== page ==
Massachusetts Beverage Business


Article By: Harvey Finkel, MD

Although happy to collect the taxes, our federal government has been most uncomfortable admitting that alcohol can provide any benefit, particularly to health.  Divisions of the government, like the National Institutes of Health, and organizations it helps support, such as the American Heart Association and the World Health Organization, try very hard to emphasize the negative aspects of drinking, even moderately, and to discourage giving any credit to alcohol.  I can almost see our rulers squirming in discomfort in the face of the report from the US Centers for Disease Control and Prevention (CDC) demonstrating dramatic health benefits of moderate drinking, by no means the first such confirmation that sensible drinkers live longer than abstainers.  Despite the clearly favorable effects of moderate consumption in reducing deaths, as found by its own researchers, the CDC’s official press release misleadingly claimed “limiting alcohol consumption” as the healthy lifestyle studied.

An article in the american journal of public health (2O11;1O1:1922-1929), Ford, et al., “Low-Risk Lifestyle Behaviors and All-Cause Mortality: Findings From the National Health and Nutrition Examination Survey III Mortality Study”, reported on a group of 17,OOO subjects of both sexes, age 17 and older.  In particular, deaths of all causes, of cardiovascular disease (chiefly heart attack or stroke), of cancer, and of other causes were found to be inversely related to four low-risk lifestyle behaviors: never smoking, healthy diet, adequate physical activity, and moderate alcohol consumption.  This last was defined as no more than 3O drinks per month for women, 6O or fewer for men.  Types of beverage were not distinguished.  For those subjects exhibiting all four low-risk behaviors, deaths from all causes were 63 percent lower than for indolent, teetotaling smokers eating an unhealthy diet.  Smoking was the most deadly unhealthy behavior of the four.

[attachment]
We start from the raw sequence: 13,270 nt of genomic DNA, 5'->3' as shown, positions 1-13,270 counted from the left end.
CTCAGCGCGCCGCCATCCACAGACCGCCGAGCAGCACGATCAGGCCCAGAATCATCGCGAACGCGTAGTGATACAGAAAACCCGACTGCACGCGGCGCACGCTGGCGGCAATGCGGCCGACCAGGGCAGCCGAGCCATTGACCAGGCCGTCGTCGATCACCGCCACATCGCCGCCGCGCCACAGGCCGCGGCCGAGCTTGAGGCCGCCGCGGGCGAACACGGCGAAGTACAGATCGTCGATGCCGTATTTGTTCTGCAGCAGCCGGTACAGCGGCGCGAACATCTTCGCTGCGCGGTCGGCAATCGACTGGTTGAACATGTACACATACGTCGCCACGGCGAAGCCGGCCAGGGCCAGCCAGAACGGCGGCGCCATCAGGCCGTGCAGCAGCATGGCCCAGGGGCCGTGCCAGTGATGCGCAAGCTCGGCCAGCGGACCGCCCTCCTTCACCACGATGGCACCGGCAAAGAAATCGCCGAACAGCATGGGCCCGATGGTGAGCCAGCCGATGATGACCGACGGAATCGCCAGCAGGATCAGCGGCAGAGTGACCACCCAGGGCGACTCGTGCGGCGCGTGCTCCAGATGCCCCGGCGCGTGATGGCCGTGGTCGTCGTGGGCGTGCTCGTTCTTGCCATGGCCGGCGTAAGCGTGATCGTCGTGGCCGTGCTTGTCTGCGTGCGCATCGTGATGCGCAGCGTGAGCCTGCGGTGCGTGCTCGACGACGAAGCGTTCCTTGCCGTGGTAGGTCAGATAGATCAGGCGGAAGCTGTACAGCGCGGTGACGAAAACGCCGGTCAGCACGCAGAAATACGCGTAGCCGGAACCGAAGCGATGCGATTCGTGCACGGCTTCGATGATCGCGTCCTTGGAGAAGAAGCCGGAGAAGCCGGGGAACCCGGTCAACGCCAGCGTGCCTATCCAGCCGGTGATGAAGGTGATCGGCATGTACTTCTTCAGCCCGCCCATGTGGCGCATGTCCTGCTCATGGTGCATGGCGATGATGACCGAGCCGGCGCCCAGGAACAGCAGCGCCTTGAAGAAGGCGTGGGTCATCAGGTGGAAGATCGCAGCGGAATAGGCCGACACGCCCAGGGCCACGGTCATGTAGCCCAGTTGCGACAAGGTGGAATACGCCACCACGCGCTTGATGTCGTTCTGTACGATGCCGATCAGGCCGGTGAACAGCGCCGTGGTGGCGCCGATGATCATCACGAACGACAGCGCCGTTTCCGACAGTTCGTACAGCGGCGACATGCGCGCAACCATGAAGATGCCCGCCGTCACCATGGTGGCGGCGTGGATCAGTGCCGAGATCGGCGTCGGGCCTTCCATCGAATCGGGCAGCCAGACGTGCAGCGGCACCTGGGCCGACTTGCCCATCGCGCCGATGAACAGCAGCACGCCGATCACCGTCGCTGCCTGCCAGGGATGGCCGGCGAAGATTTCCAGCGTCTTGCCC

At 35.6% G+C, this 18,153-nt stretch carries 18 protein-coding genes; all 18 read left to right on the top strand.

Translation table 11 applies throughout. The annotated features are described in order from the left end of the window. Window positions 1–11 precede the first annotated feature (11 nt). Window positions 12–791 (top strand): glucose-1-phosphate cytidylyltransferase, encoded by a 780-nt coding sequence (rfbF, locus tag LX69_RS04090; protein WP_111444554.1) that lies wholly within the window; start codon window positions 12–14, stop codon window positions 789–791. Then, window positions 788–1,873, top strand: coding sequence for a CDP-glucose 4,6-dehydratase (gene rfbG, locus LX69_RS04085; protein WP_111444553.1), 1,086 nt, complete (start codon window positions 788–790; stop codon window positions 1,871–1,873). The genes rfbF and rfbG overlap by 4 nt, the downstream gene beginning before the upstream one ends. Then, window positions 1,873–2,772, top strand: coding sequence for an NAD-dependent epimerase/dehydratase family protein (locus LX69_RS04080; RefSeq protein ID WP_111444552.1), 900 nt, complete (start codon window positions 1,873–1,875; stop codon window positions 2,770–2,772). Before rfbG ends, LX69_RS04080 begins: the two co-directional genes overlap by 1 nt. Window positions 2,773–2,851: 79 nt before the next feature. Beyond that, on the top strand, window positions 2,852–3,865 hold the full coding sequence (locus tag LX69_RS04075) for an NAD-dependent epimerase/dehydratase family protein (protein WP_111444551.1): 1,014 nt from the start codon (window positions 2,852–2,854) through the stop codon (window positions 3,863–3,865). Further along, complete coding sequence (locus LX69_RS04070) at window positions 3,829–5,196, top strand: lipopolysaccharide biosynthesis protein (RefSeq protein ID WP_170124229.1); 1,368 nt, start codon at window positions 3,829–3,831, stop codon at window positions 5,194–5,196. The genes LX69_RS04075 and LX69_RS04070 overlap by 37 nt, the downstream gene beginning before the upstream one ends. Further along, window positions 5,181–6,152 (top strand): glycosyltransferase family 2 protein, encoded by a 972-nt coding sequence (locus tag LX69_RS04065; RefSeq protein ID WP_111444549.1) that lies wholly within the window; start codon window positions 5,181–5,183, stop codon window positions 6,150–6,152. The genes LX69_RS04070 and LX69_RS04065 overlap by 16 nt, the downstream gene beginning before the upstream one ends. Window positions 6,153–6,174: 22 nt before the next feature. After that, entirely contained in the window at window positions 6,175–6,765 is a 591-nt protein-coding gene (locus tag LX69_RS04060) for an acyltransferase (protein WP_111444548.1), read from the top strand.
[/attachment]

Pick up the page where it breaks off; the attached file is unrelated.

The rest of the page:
Taken singly, never smoking reduced total mortality by 41 percent, most profoundly decreasing cancer deaths.  Healthy diet gave a 14 percent reduction in deaths, physical activity 24 percent, and moderate drinking 23 percent.  The effects of each of the healthful behaviors are additive, in a dose-related fashion.  Drinkers who never smoked, for example, had a reduction of death rate of 5O percent.  The largest impact of moderate drinking was on cardiovascular deaths.

All this is nothing new, except for the source.  We have seen hundreds of scientific articles attesting to the healthfulness of moderate drinking during the last 3O years, encapsulated in the now-famous J-shaped curve.  This depicts moderate drinkers outliving both abstainers and abusers.  Moderate drinking’s benefits have been advised by sages and by folk wisdom since biblical times.  The J-shaped relation of alcohol to health and longevity was first written about scientifically, as far as I know, by Raymond Pearl in 1926, in reference to tuberculosis.

The low-risk lifestyle factors’ high-risk opposites – smoking, unhealthy diet, lack of exercise, abstention from alcohol and excessive drinking, especially in binges, to which I’d add obesity – predispose to our most frequent causes of death: heart attack and stroke, cancer and complications of diabetes.  As the authors conclude, “low-risk lifestyle factors exert a powerful and beneficial effect on mortality.” My colleague, Professor R.  Curtis Ellison of Boston University School of Medicine, an internationally respected authority on the effects of alcohol, is quoted in wine spectator about this study: “Moderate alcohol use appears to have a larger effect than either diet or physical activity.  I would assume that if they were able to just study regular wine drinkers who do not binge drink, the results would be even better.”

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